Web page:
The proper way to handle this would be to HAVE a free system. Unfortunately what too many people fail to understand (even if they think it's okay to pile up a certain portion of everyone's money so that someone else can divvy it out according to pre-existing condition) is that we didn't have a free system before. Not even remotely. Anyone who has ever worked for a hospital or a physician or an ancillary healthcare provider KNOWS how much red tape already exists. How current prices are indexed to current Medicare rates. How prices are arbitrarily set to X% of current Medicare rates, so as to cover the costs for the insured patients and maybe make back a little of the losses taken on the Medicare/Medicaid patients. How much legal involvement there is. How federal regulators inspect hospitals and everything involved with such an inspection. How the feds created HMOs and the rules by which insurance companies currently operate.

This whole mess exists because it's essentially One Enormous Pile of Unintended Consequences as a result of prior legislation.

Taking my money to pay for someone else's condition isn't right. Taking your money to pay for Brendan's insulin isn't right. Taking money isn't right. Period.

On top of which (look out, I'm on a roll now!), we HAVE gotten insurance for Brendan and Ryan. And me, who had at the time we went through underwriting a pre-e. We got covered for most things, and had exclusionary riders on the policy. That sucked. Sucked Sucked Sucked. For years we paid for my allergy shots and Brendan's diabetes out of pocket. Oh well. We still had coverage for catastrophic accidents and medical office visits. THAT is what insurance is supposed to cover.

Stopping now....

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Wow, I've answered more questions that I realized. I think I'll save some answers for later. I only have one question in my queue (and I've been thinking about my answer to that one for a while now, I'm almost there). So PLEASE ask me more questions!

And speaking of questions--send parenting questions to Kelly and I would really like to answer some on our new podcast. The more specific, the better! :o)

1 comment:

Jennifer Snow said...

RE: Open-ended questions, I find those just as silly as other canned interview questions, personally. I love going to an interview for a non-supervisory position, coming out of a non-supervisory position, and being asked things like "tell us about a time when you managed a group of people". Yeah. Whatever. I can tell you about the times I've run people through quests on MMORPG's if you want.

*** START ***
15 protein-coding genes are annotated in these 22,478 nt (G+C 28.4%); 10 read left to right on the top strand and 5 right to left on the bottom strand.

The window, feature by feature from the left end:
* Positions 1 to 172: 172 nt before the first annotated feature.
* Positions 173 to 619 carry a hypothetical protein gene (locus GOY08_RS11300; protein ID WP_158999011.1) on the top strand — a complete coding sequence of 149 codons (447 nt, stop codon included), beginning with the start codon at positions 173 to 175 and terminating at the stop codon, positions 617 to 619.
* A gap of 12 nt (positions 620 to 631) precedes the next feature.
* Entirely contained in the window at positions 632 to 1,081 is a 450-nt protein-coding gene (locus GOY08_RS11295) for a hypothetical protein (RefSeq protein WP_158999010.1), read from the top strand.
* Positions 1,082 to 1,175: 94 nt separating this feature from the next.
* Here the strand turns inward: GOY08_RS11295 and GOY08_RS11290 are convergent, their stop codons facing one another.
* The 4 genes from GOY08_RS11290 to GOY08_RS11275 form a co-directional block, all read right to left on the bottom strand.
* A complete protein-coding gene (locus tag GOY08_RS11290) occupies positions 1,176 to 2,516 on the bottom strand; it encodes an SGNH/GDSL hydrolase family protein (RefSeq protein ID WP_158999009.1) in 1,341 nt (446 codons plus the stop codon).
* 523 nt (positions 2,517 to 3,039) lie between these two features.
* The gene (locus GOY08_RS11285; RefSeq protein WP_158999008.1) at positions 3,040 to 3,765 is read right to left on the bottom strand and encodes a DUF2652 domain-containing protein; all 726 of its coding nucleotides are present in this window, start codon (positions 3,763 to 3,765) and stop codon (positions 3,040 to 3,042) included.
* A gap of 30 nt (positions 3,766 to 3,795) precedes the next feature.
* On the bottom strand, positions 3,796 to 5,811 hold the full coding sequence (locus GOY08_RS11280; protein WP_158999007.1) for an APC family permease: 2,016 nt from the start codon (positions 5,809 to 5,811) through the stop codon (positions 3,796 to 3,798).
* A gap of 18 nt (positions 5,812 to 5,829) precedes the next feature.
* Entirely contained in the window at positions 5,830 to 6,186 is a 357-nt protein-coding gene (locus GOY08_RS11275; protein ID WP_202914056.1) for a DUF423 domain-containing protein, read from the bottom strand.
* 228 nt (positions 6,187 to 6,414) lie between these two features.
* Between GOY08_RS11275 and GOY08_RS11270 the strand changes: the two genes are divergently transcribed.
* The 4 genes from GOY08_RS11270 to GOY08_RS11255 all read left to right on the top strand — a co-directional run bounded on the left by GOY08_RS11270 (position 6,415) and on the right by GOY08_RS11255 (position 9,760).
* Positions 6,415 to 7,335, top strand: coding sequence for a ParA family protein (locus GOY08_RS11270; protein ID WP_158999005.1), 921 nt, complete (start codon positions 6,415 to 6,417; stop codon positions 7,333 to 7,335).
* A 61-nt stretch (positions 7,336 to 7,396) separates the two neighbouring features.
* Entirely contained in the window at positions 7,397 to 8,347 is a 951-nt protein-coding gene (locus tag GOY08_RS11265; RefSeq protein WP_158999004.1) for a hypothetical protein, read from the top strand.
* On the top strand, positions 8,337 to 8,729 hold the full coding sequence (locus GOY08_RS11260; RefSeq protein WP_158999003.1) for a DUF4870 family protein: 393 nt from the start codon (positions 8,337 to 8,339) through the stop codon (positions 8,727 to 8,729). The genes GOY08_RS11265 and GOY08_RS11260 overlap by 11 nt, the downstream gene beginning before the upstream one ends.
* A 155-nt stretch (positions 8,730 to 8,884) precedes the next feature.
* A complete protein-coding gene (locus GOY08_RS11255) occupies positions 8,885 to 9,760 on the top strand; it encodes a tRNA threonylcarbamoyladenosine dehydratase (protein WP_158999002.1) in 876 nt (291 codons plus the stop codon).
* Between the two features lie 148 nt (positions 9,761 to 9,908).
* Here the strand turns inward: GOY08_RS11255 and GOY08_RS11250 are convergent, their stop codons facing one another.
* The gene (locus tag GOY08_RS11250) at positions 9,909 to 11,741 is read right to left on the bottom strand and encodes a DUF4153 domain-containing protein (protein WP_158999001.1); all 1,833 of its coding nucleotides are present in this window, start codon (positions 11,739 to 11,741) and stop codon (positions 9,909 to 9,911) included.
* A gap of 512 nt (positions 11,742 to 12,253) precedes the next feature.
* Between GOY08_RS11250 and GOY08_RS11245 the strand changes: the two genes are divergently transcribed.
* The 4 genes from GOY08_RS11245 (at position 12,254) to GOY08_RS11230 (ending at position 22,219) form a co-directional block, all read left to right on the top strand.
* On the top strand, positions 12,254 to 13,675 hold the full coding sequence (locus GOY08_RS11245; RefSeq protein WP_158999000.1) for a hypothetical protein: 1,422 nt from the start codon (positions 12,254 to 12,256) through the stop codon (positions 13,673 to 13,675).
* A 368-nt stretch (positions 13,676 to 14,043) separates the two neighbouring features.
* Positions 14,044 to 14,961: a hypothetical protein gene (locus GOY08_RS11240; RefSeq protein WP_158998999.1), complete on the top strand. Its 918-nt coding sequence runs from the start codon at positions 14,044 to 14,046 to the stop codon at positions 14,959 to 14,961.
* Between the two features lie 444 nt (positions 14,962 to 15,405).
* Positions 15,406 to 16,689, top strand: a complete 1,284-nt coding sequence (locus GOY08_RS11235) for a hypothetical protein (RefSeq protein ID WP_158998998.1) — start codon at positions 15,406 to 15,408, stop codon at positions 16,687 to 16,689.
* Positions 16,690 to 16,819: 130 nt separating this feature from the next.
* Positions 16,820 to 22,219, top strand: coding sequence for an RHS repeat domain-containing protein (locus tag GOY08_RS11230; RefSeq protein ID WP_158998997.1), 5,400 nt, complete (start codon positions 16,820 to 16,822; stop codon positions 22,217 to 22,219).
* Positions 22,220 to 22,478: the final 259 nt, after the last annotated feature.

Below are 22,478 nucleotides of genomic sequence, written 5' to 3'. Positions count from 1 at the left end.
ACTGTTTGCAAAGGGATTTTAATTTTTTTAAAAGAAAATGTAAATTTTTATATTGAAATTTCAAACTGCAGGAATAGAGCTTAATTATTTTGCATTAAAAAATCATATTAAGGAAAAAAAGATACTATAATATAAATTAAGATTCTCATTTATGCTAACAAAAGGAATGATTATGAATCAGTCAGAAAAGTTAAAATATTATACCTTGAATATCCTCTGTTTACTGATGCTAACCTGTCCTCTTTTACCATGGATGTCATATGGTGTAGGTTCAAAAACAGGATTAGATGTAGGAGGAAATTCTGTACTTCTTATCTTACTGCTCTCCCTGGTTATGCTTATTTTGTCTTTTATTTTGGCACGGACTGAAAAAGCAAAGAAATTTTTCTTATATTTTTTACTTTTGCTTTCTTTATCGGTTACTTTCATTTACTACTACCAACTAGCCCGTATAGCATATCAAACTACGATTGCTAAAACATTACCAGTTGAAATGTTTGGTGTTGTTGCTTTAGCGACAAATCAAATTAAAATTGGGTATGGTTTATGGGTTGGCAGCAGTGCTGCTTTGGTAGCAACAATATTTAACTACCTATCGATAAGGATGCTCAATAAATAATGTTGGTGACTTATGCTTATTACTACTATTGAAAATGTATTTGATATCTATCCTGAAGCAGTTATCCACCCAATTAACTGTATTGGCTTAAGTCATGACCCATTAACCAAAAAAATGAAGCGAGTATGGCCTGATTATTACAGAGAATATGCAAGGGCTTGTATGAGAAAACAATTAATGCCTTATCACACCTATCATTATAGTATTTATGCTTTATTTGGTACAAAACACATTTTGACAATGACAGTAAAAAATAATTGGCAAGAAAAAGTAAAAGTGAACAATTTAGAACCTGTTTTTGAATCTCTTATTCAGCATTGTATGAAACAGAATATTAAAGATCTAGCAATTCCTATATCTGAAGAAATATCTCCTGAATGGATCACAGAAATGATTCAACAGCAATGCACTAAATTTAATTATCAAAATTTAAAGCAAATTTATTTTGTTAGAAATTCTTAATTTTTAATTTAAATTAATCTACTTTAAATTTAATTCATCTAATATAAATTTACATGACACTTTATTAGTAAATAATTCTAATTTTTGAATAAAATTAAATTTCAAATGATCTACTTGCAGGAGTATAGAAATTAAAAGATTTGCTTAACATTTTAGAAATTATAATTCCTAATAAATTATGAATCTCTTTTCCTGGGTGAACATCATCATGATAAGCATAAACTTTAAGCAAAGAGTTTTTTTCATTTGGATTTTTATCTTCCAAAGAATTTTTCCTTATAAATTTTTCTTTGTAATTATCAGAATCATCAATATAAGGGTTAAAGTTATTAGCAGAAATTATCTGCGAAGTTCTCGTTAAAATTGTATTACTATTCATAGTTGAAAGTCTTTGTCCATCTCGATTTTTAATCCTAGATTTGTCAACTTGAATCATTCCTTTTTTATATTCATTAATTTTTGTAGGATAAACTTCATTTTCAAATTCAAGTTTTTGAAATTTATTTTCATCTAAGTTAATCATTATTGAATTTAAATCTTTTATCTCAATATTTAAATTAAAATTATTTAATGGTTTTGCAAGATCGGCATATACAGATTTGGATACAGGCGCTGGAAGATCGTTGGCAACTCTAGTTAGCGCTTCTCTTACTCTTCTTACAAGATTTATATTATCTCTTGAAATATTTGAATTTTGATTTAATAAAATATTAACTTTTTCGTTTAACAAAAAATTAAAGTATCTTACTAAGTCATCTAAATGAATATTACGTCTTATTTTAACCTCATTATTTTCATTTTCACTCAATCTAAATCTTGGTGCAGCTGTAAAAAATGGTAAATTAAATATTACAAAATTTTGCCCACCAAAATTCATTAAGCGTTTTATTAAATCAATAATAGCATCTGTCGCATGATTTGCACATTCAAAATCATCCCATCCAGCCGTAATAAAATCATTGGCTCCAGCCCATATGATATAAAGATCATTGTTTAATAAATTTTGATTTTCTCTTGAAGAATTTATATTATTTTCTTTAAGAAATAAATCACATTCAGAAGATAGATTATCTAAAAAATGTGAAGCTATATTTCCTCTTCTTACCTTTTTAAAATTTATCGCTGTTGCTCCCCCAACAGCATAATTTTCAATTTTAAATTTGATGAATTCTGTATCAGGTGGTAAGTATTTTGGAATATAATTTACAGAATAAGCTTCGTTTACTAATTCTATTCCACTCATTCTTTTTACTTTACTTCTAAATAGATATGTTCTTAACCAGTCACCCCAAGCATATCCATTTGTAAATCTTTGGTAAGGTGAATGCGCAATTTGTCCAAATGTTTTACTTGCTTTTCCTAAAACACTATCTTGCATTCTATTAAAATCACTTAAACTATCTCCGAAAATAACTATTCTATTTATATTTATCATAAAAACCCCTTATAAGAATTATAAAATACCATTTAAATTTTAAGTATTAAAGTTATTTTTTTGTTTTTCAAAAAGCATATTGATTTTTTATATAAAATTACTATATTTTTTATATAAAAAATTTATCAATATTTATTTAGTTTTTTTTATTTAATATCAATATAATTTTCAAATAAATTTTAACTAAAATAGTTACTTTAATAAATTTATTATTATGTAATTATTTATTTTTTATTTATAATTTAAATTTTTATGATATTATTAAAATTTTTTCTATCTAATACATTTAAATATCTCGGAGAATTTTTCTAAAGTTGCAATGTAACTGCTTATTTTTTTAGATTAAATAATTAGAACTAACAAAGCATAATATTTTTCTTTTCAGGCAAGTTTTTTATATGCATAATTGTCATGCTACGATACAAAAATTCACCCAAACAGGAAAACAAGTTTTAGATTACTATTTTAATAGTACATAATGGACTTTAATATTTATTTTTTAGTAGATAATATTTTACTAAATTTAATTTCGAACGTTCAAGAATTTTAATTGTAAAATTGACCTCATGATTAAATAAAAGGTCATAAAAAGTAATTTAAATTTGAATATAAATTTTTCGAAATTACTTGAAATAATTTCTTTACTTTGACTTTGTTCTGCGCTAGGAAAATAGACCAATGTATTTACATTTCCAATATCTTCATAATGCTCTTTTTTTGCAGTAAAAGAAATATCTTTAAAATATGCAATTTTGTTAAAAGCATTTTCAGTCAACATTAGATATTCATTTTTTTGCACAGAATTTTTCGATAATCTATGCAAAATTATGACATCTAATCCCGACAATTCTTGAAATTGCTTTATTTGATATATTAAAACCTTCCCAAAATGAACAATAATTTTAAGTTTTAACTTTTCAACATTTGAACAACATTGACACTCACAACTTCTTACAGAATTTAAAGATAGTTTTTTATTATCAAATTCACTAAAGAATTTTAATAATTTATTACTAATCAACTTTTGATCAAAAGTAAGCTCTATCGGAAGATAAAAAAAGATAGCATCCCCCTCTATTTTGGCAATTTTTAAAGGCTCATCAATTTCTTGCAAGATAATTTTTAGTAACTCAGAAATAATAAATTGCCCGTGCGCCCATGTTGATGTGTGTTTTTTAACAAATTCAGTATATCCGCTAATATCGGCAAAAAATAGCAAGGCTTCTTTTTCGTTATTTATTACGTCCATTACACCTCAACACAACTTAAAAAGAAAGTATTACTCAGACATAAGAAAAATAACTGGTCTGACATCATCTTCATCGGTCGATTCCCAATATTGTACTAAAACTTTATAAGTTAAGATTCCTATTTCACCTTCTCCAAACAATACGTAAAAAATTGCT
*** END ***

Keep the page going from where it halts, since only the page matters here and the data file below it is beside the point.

The deadline one is also silly for me because almost all the jobs I've ever worked didn't have "deadlines"--you had a stack of work you had to get done in a day, and you worked until it was done. Then, in whatever time was left, you'd work on whatever projects there were going on, and they got done when they got done. I don't think "needs to be done before you go home" counts as a "deadline".

Of course, often interviewers spend no time even on their canned questions--for the first half an hour, I do almost no talking while it seems that they're trying to sell me the company. That's a no-good way to interview someone. Don't deliver a 30-minute lecture and then ask inane questions like "so, do you think that'd be a good fit for you?" It always makes me want to say, "Listen, lady, ANY job where I get PAID MONEY is a GOOD FIT for me right now."

I ran across Ask the Headhunter through Gus Van Horn ( and I think a lot of the advice there for interviewers/interviewees is top notch. Get your interviewee to talk. Give them some concrete sample problems to work on (ones that have actually come up at your business) instead of abstract ideas that may not even apply to them like "deadlines" or "leadership". If you give them actual problems, they'll also get a feel for you and your team while they're answering the questions, so you'll be imparting the info that would have gone into the sales pitch WHILE you're learning about the potential volunteer/employee/whatever.

For example: if you want to see if someone can follow instructions, give them some instructions to follow. While I was at Edge Medcom, I was in charge of hiring, and I can't tell you how many people I didn't hire because they could NOT figure out (even from detailed instructions) how to download a file from our ftp server. Then they'd complain that we "didn't train" them. Sorry, #1 job requirement IS being able to figure this stuff out without us holding your hand, because you're hundreds of miles away with a hardware/software/isp/firewall setup that WE know NOTHING about, so you have to manage it YOURSELF.